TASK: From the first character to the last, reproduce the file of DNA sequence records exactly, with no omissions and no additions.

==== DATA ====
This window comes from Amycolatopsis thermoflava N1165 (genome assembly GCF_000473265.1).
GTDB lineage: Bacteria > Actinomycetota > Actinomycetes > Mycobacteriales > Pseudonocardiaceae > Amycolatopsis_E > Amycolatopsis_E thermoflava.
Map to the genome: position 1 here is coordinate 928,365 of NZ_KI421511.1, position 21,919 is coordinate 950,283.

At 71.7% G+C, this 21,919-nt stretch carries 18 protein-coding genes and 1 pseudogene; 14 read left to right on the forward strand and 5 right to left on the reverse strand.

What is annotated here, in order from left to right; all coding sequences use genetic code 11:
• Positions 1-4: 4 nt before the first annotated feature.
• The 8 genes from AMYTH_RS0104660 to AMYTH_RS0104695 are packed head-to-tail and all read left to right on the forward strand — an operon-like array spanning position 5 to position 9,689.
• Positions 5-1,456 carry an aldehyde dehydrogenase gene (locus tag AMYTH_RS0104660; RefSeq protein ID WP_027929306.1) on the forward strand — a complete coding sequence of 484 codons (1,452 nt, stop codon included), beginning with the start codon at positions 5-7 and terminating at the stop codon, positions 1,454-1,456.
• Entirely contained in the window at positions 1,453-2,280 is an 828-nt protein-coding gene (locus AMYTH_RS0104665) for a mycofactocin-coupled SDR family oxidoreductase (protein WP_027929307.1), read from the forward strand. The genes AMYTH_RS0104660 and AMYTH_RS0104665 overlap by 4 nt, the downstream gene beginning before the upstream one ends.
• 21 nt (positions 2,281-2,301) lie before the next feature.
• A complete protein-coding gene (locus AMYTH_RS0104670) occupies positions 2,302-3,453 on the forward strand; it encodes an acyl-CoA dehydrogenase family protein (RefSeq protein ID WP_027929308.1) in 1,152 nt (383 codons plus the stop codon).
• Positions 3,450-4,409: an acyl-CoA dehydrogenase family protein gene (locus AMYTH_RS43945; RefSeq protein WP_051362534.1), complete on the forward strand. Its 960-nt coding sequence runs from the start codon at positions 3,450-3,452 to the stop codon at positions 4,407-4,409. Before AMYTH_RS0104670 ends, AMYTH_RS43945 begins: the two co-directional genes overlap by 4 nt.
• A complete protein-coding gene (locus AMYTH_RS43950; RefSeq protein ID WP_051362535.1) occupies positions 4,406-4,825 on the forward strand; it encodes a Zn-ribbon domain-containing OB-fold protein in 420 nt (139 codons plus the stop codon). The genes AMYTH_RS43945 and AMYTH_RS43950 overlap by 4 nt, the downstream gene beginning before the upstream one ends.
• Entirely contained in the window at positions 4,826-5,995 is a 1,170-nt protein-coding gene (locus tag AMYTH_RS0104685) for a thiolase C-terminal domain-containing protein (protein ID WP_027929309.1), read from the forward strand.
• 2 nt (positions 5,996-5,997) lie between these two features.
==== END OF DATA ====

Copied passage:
This window comes from Amycolatopsis thermoflava N1165 (genome assembly GCF_000473265.1).
GTDB lineage: Bacteria > Actinomycetota > Actinomycetes > Mycobacteriales > Pseudonocardiaceae > Amycolatopsis_E > Amycolatopsis_E thermoflava.
Map to the genome: position 1 here is coordinate 928,365 of NZ_KI421511.1, position 21,919 is coordinate 950,283.

At 71.7% G+C, this 21,919-nt stretch carries 18 protein-coding genes and 1 pseudogene; 14 read left to right on the forward strand and 5 right to left on the reverse strand.

What is annotated here, in order from left to right; all coding sequences use genetic code 11:
• Positions 1-4: 4 nt before the first annotated feature.
• The 8 genes from AMYTH_RS0104660 to AMYTH_RS0104695 are packed head-to-tail and all read left to right on the forward strand — an operon-like array spanning position 5 to position 9,689.
• Positions 5-1,456 carry an aldehyde dehydrogenase gene (locus tag AMYTH_RS0104660; RefSeq protein ID WP_027929306.1) on the forward strand — a complete coding sequence of 484 codons (1,452 nt, stop codon included), beginning with the start codon at positions 5-7 and terminating at the stop codon, positions 1,454-1,456.
• Entirely contained in the window at positions 1,453-2,280 is an 828-nt protein-coding gene (locus AMYTH_RS0104665) for a mycofactocin-coupled SDR family oxidoreductase (protein WP_027929307.1), read from the forward strand. The genes AMYTH_RS0104660 and AMYTH_RS0104665 overlap by 4 nt, the downstream gene beginning before the upstream one ends.
• 21 nt (positions 2,281-2,301) lie before the next feature.
• A complete protein-coding gene (locus AMYTH_RS0104670) occupies positions 2,302-3,453 on the forward strand; it encodes an acyl-CoA dehydrogenase family protein (RefSeq protein ID WP_027929308.1) in 1,152 nt (383 codons plus the stop codon).
• Positions 3,450-4,409: an acyl-CoA dehydrogenase family protein gene (locus AMYTH_RS43945; RefSeq protein WP_051362534.1), complete on the forward strand. Its 960-nt coding sequence runs from the start codon at positions 3,450-3,452 to the stop codon at positions 4,407-4,409. Before AMYTH_RS0104670 ends, AMYTH_RS43945 begins: the two co-directional genes overlap by 4 nt.
• A complete protein-coding gene (locus AMYTH_RS43950; RefSeq protein ID WP_051362535.1) occupies positions 4,406-4,825 on the forward strand; it encodes a Zn-ribbon domain-containing OB-fold protein in 420 nt (139 codons plus the stop codon). The genes AMYTH_RS43945 and AMYTH_RS43950 overlap by 4 nt, the downstream gene beginning before the upstream one ends.
• Entirely contained in the window at positions 4,826-5,995 is a 1,170-nt protein-coding gene (locus tag AMYTH_RS0104685) for a thiolase C-terminal domain-containing protein (protein ID WP_027929309.1), read from the forward strand.
• 2 nt (positions 5,996-5,997) lie between these two features.